We’ve all heard the stories of someone committing an act of domestic violence and their friends or family saying “He didn’t strike me as anyone who would do anything of that nature. He must have been in a state of madness.” These are the direct quotes from the family of George Pattison who brutally murdered his 45 year old wife, Emma, and their seven year-old daughter, Lettie.
This is an oft-used excuse for why men commit acts of violence against their partners. I recieved derivatives of these words myself when I informed people of my domestic abuse; and it was almost as demoralising and painful as the abuse itself. It suggests that men are somehow not in control when they commit these acts, and it absolves them from responsibility for their actions. But this is simply not true – men are fully aware of what they are doing, and it's time we acknowledge that.
The Illiteracy Of Men
The reality is that while we know the emotional illiteracy of men can lead to them lashing out at those closest to them, we still don't take responsibility for this behavior. The idea that men can't control themselves when faced with intense emotion has been used to excuse violent behavior since time immemorial, and nothing has changed in the modern age. The micro-aggressions against women stack like bricks; she nags, she's too sexy, she cries at everything. And while society collectively draws attention to the emotional expression of women and tries to 'fix them', we neglect to inform and correct men on a global scale of the need for emotional mastrey. Through the societal acceptance of this, men feel they have a licence to act with real physical violence when faced with their emotions and frame it as a moment of insanity. We need to start acknowledging that there's no such thing as "madness" when it comes to domestic abuse - these acts are deliberate decisions, made by people who know exactly what they're doing.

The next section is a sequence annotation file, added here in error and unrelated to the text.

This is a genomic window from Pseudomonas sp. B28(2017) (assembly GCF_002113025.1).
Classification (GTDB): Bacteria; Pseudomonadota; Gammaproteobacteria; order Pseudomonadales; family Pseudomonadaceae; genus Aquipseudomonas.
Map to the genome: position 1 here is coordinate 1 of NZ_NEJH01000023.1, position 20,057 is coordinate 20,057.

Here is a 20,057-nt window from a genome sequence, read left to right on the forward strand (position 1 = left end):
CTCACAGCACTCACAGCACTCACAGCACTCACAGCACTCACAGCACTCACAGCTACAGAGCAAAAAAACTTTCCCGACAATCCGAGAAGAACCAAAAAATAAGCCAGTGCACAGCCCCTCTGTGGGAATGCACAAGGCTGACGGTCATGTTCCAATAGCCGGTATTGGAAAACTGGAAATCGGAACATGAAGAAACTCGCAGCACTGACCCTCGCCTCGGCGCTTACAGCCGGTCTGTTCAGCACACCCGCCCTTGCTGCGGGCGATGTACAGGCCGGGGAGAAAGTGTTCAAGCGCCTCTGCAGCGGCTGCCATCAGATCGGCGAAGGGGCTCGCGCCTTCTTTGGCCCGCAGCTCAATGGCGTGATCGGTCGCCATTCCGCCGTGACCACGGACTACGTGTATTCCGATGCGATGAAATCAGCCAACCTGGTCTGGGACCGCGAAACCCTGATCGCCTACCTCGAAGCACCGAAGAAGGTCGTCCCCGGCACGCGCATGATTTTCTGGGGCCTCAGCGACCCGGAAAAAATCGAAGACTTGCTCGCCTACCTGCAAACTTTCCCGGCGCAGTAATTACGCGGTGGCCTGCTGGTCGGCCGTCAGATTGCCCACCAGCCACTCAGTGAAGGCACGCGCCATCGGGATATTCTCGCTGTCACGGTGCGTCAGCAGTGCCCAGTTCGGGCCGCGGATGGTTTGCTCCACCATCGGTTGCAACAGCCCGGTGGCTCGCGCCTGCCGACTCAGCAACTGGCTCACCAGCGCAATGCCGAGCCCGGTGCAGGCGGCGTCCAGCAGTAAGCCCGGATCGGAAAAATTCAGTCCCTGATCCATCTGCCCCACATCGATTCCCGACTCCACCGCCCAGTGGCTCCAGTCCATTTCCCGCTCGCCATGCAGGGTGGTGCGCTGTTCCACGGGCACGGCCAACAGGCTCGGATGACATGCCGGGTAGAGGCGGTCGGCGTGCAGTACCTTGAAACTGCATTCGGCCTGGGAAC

The Cost Of Ignorance
When we refuse to recognize the truth about male aggression and domestic abuse, the consequences can be fatal. Women (and sometimes children) across the world lose their lives every day due to domestic violence; one woman dies every week in Australia alone due to intimate partner violence, two every week in the United Kingdom, . And yet, instead of addressing this issue head on and taking steps to prevent it from happening again, we continue to use excuses like "He must have been in a state of madness," which allows perpetrators off the hook and perpetuates a culture of silence around male aggression towards women.
It's time for us all – especially family and friends who have close contact with these men – to recognize that there is no such thing as "madness" when it comes to male aggression and domestic abuse; these are conscious choices made by individuals who know exactly what they're doing. Until we start acknowledging this fact, women will continue to suffer at the hands of violent partners whose actions go unchecked and unpunished because society chooses not to take responsibility for them. Only then will real progress be made towards preventing further tragedies from occurring in our homes and communities.